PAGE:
This must be the most broad question to ask, but through the years, i've come up with my own list of things I so to secure my servers, I follow the obvious steps I could gather online such as, password length, iptables, /etc/hosts, routes, packets securing, security patches etc..

I would like to know if there is a standard in the industry, doesn't matter if it's public or private sector that I could benchmark my steps against. I know there are few out there, but what could be considered THE standard.

  • Welcome to IT Security! I would look around through hardening. This is a really broad question, and chances are you'll find what you need there. If not then please ask, or update this, with more specifics on what you need.
    – Scott Pack
    Commented Jan 9, 2013 at 21:25

1 Answer 1


Standards are general and consist of high level principles. Guides focus on practical security. Checklists are the most detailed documents.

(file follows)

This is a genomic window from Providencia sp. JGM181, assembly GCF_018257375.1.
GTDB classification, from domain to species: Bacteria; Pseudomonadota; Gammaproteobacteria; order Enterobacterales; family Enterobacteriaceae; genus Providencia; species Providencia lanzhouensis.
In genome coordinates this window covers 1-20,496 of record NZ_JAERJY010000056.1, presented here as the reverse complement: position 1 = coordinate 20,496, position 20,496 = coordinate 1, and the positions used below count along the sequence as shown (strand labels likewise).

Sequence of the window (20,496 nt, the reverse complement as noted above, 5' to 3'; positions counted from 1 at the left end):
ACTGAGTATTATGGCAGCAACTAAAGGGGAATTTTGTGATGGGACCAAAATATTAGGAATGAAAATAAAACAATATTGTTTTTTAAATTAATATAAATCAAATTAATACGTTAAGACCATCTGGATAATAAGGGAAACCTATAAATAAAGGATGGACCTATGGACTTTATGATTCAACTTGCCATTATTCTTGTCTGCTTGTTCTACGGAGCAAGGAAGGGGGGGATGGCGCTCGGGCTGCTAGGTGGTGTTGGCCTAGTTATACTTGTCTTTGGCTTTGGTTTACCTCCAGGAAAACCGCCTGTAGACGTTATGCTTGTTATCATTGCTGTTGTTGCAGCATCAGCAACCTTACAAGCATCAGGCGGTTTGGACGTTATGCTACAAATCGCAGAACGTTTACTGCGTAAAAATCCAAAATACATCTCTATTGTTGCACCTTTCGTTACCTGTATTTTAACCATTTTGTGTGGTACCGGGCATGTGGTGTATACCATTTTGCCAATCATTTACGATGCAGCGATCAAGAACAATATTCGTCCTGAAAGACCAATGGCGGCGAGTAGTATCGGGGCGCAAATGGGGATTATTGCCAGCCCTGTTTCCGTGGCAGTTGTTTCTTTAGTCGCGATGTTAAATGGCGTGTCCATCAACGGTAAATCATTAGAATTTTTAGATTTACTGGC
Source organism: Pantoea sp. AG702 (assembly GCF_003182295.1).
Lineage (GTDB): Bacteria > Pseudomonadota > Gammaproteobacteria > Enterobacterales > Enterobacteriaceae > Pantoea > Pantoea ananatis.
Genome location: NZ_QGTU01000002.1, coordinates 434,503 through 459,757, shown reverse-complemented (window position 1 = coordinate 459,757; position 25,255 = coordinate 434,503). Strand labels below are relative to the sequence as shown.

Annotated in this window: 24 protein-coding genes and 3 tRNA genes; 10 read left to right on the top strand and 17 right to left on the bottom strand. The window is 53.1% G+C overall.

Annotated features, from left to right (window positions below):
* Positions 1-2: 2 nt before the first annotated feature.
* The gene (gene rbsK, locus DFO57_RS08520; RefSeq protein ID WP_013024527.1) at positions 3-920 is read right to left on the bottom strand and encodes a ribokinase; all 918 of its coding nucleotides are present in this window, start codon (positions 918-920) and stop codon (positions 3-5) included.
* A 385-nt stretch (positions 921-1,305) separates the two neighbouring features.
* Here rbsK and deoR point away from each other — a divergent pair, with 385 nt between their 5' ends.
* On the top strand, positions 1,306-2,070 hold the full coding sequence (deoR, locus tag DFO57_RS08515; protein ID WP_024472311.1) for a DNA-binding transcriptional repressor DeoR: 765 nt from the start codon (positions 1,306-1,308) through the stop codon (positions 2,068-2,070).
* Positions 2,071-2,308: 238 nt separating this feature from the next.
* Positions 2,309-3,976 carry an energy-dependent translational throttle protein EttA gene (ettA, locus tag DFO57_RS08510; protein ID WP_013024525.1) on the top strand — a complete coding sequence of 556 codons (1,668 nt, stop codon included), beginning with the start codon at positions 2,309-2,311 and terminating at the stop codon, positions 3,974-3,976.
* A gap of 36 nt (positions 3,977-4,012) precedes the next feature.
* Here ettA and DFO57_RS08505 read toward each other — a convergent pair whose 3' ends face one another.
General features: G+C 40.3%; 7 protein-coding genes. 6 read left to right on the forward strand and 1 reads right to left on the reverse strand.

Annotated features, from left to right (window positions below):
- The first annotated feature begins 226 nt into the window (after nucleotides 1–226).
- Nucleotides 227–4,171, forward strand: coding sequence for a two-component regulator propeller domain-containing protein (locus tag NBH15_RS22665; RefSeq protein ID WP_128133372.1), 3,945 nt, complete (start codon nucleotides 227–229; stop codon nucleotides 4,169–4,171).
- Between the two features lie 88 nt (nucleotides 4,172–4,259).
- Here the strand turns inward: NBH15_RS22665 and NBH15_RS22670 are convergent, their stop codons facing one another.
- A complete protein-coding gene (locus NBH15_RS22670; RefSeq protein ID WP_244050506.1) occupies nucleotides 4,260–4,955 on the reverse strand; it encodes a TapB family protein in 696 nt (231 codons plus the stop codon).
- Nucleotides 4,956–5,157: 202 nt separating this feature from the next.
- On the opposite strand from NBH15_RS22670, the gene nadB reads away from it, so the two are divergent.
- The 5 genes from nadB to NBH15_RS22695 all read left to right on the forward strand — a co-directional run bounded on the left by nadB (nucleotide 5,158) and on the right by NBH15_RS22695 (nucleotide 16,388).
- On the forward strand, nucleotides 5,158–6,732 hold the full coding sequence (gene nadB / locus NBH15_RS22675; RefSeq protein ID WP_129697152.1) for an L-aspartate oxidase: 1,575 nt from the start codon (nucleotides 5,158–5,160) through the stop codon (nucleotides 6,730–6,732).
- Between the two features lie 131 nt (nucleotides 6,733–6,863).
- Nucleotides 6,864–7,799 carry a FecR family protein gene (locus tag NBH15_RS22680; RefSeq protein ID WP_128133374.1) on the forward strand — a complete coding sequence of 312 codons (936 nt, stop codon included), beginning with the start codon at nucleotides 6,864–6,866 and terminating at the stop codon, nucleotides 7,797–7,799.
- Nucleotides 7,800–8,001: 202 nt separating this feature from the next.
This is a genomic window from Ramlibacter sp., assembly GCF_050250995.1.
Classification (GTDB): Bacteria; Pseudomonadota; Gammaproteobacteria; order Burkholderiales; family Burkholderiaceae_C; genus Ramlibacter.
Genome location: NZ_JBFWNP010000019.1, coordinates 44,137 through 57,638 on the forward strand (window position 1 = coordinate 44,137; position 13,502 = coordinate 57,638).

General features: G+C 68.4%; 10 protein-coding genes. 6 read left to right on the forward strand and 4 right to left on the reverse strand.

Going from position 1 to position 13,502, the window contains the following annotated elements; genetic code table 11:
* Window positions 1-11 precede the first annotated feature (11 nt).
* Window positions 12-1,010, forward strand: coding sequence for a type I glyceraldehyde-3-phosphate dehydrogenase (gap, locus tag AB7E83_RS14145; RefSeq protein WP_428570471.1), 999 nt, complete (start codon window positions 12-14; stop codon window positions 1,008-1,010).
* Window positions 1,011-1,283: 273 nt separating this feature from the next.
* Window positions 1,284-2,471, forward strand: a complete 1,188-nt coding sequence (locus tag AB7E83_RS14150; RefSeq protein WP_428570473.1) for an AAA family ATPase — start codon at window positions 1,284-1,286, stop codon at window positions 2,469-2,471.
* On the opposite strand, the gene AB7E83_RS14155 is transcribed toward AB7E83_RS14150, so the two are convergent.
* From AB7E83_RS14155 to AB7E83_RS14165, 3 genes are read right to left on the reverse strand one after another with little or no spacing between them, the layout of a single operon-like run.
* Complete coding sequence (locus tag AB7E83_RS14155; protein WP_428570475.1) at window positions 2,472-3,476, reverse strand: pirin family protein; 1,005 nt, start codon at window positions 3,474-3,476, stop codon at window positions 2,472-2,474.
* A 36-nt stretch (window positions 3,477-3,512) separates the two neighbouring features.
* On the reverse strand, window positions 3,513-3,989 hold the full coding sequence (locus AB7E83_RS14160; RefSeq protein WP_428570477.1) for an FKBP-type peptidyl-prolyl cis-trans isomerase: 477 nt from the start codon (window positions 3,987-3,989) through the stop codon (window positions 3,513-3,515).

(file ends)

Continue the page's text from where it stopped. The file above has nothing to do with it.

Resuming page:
There are multiple agencies that produce security standards. One of the most widely used security standards today is ISO/IEC 27002 which started in 1995. This standard consists of three basic parts, BS 7799 part 1, part 2 and 3. Recently this standard has become ISO 27001. But it is a very high level standard that doesn't go into configuration specifics. It talks about building an information security infrastructure (BS 7799 part 1), an information security management system (BS 7799 part 2) and risk analysis and management (BS 7799 part 3).

You are asking about guides and the National Institute of Standards and Technology (NIST) has released several special publications addressing cyber security. Here is the Guide to General Server Security from NIST. This general document discusses the need to secure servers and provides recommendations for selecting, implementing, and maintaining the necessary security controls.

NSA develops and distributes security configuration guides for a wide variety of software, both open source and proprietary.

For more detailed documents about securing certain installations follow NIST's National Checklist Program Repository. NCP security checklists (or benchmarks) provide detailed low level guidance on setting the security configuration of operating systems and applications. For example there are checklists for securing:

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